Time Encoding of Analog Signals

This Demonstration illustrates the process of time-encoding an analog signal. With the integrate-and-fire (IAF) encoding method, the given analog signal is accepted by a neuron until it reaches a set threshold. At this point, the neuron fires, producing a spike. Thus, when the analog signal input is stronger, spikes are emitted more frequently. This sequence of spikes is the time-encoded form of the original analog signal, and in fact it encodes all information about the analog signal as long as it is a band-limited signal. With the asynchronous sigma-delta modulator (ASDM) encoding method, the output is instead a modulated signal dependent on the amplitude of the initial analog signal. Manipulating the starting time of the encoding shows that the same analog signal has completely different time encodings depending upon the range of time over which the signal is encoded.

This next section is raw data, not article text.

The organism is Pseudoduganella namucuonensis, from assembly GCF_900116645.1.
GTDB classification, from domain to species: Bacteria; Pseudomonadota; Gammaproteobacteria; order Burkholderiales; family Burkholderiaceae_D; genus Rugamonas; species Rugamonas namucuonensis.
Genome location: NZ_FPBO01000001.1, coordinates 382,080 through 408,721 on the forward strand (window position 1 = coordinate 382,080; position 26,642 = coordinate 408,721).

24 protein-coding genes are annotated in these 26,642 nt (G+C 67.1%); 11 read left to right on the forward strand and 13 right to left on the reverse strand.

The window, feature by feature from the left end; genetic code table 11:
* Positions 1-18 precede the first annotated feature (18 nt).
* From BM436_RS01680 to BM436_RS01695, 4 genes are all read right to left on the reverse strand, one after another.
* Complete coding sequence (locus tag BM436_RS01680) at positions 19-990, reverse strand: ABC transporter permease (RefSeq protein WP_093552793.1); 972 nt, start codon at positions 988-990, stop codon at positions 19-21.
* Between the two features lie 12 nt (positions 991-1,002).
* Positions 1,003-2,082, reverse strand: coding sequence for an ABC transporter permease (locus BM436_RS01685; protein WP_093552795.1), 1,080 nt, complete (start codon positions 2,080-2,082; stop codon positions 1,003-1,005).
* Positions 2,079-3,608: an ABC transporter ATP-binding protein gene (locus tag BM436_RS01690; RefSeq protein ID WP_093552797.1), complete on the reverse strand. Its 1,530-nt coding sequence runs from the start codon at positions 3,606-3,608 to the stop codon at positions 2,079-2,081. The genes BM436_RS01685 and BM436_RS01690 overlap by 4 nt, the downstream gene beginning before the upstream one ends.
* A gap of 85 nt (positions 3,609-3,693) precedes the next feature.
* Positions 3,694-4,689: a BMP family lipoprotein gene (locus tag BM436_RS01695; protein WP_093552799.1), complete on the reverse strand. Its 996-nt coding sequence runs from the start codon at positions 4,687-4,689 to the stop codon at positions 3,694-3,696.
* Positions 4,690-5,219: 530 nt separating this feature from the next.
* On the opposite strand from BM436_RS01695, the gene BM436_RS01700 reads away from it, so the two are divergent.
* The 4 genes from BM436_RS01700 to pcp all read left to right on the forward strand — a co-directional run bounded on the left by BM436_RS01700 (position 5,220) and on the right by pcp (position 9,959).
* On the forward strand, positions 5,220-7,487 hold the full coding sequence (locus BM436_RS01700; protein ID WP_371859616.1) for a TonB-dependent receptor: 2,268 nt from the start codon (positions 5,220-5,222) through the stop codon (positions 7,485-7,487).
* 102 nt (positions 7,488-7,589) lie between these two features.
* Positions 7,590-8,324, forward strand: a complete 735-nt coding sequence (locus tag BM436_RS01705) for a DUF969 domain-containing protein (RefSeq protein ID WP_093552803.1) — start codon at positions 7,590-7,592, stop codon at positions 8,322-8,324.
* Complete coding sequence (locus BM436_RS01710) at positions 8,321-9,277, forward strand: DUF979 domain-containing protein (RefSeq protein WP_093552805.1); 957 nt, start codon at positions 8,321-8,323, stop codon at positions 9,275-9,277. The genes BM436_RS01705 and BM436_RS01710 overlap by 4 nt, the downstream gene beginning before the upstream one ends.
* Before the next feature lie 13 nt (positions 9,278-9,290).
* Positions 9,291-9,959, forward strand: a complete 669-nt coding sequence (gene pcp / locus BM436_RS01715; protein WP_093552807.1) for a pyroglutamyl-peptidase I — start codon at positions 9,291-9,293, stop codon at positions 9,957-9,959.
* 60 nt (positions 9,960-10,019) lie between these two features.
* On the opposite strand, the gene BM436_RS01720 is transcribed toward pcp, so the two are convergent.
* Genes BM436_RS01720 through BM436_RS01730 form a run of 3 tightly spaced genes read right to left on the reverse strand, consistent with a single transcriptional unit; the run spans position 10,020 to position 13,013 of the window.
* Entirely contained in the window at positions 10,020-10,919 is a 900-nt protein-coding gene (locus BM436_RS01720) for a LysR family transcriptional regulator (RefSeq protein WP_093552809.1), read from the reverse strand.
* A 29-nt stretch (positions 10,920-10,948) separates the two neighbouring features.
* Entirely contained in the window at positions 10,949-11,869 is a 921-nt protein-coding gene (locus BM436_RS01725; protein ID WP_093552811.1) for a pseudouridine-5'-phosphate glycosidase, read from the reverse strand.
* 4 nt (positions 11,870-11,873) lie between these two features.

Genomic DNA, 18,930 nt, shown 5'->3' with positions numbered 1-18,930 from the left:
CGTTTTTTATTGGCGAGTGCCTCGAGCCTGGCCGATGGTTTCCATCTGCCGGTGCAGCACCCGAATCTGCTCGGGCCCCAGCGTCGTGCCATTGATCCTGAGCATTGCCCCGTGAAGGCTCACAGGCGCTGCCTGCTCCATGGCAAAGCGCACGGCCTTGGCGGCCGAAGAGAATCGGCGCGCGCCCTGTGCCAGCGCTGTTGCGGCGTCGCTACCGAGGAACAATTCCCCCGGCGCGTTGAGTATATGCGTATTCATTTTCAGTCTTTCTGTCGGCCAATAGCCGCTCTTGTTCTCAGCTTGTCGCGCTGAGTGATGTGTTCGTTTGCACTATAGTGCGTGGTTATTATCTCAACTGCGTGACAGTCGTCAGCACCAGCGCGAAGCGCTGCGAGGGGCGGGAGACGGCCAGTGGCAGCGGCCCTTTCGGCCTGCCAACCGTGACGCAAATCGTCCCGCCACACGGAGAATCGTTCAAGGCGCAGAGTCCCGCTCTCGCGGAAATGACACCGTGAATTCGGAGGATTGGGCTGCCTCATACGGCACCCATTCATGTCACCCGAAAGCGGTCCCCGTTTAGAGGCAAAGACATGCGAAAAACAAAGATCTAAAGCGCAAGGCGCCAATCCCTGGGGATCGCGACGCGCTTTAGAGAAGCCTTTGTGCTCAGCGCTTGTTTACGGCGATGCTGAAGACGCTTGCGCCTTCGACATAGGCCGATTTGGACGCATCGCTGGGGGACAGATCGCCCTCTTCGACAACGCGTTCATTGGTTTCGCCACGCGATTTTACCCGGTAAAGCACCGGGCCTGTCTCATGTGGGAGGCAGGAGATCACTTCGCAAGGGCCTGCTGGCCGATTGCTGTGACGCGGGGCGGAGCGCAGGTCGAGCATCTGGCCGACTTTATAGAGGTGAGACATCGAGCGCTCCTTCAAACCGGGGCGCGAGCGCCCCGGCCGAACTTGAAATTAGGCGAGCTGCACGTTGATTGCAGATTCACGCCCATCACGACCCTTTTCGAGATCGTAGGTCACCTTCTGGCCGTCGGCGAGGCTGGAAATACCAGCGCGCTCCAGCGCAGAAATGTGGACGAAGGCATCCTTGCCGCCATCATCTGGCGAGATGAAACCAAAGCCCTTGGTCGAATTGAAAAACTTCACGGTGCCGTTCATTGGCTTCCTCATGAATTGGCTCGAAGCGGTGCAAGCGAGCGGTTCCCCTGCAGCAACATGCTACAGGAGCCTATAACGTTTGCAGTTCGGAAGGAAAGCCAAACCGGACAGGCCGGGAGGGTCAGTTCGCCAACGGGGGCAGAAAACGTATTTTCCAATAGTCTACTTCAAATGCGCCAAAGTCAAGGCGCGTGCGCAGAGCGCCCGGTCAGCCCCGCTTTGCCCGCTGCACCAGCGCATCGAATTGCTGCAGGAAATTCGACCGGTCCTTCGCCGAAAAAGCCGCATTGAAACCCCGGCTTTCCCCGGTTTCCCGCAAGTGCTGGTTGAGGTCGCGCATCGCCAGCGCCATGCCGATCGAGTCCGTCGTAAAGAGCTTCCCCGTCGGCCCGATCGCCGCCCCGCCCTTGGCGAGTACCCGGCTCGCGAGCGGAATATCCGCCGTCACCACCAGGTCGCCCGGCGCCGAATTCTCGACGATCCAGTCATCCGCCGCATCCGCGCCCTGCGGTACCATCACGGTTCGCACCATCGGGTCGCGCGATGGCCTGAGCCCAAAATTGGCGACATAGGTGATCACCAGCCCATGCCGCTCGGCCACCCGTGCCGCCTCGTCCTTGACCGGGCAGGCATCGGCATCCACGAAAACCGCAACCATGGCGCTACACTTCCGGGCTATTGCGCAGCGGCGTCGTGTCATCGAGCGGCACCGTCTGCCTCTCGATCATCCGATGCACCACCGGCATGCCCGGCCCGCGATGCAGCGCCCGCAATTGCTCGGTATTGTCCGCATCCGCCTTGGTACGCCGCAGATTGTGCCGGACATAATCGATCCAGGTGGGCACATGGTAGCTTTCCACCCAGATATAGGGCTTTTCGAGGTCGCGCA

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This Demonstration was based on [1] and inspired by the Bionet Laboratory's Time Encoding and Decoding Toolbox [2]. The first two sample analog functions, and , are the seventh-degree Chebyshev polynomial and , respectively.
Snapshot 1: encoding of sample function via an ASDM
Snapshot 2: encoding of over a limited domain via an ASDM
Snapshot 3: encoding of sample function via an IAF
[1] A. A. Lazar, "A Simple Model of Spike Processing," Neurocomputing, 69, June 2006 pp. 1081–1085. http://www.sciencedirect.com/science/journal/09252312.
[2] L. Givon, Time Encoding and Decoding Toolbox Documentation. (June 2010) bionet.ee.columbia.edu/code/ted.
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